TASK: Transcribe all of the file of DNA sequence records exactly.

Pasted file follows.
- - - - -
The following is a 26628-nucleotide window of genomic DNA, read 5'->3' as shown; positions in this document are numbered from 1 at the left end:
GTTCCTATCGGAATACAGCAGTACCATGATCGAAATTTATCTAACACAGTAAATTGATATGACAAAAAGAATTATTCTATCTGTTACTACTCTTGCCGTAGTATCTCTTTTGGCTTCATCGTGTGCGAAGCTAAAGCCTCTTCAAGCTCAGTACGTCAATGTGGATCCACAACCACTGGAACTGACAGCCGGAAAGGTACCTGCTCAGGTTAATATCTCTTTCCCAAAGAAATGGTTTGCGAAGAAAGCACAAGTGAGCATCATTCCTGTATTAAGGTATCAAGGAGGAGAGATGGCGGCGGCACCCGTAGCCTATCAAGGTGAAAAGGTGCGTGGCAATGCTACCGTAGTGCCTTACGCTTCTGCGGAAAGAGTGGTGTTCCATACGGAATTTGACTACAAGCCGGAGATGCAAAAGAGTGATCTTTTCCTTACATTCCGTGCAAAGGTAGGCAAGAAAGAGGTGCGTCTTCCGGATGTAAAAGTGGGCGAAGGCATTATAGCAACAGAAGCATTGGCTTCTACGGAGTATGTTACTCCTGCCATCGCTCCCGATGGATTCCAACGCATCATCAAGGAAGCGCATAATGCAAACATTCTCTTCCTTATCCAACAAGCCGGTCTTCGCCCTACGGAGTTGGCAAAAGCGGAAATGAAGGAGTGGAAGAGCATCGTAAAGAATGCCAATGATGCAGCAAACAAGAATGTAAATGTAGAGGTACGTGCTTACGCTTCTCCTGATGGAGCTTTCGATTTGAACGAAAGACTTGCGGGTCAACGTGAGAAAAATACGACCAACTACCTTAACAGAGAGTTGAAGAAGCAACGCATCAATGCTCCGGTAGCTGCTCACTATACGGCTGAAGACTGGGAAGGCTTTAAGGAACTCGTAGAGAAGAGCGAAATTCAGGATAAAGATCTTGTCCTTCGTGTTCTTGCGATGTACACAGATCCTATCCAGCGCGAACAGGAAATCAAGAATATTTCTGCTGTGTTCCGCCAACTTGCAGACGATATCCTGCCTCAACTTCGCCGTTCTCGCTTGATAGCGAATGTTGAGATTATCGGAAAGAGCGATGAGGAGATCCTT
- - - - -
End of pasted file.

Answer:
The following is a 26628-nucleotide window of genomic DNA, read 5'->3' as shown; positions in this document are numbered from 1 at the left end:
GTTCCTATCGGAATACAGCAGTACCATGATCGAAATTTATCTAACACAGTAAATTGATATGACAAAAAGAATTATTCTATCTGTTACTACTCTTGCCGTAGTATCTCTTTTGGCTTCATCGTGTGCGAAGCTAAAGCCTCTTCAAGCTCAGTACGTCAATGTGGATCCACAACCACTGGAACTGACAGCCGGAAAGGTACCTGCTCAGGTTAATATCTCTTTCCCAAAGAAATGGTTTGCGAAGAAAGCACAAGTGAGCATCATTCCTGTATTAAGGTATCAAGGAGGAGAGATGGCGGCGGCACCCGTAGCCTATCAAGGTGAAAAGGTGCGTGGCAATGCTACCGTAGTGCCTTACGCTTCTGCGGAAAGAGTGGTGTTCCATACGGAATTTGACTACAAGCCGGAGATGCAAAAGAGTGATCTTTTCCTTACATTCCGTGCAAAGGTAGGCAAGAAAGAGGTGCGTCTTCCGGATGTAAAAGTGGGCGAAGGCATTATAGCAACAGAAGCATTGGCTTCTACGGAGTATGTTACTCCTGCCATCGCTCCCGATGGATTCCAACGCATCATCAAGGAAGCGCATAATGCAAACATTCTCTTCCTTATCCAACAAGCCGGTCTTCGCCCTACGGAGTTGGCAAAAGCGGAAATGAAGGAGTGGAAGAGCATCGTAAAGAATGCCAATGATGCAGCAAACAAGAATGTAAATGTAGAGGTACGTGCTTACGCTTCTCCTGATGGAGCTTTCGATTTGAACGAAAGACTTGCGGGTCAACGTGAGAAAAATACGACCAACTACCTTAACAGAGAGTTGAAGAAGCAACGCATCAATGCTCCGGTAGCTGCTCACTATACGGCTGAAGACTGGGAAGGCTTTAAGGAACTCGTAGAGAAGAGCGAAATTCAGGATAAAGATCTTGTCCTTCGTGTTCTTGCGATGTACACAGATCCTATCCAGCGCGAACAGGAAATCAAGAATATTTCTGCTGTGTTCCGCCAACTTGCAGACGATATCCTGCCTCAACTTCGCCGTTCTCGCTTGATAGCGAATGTTGAGATTATCGGAAAGAGCGATGAGGAGATCCTT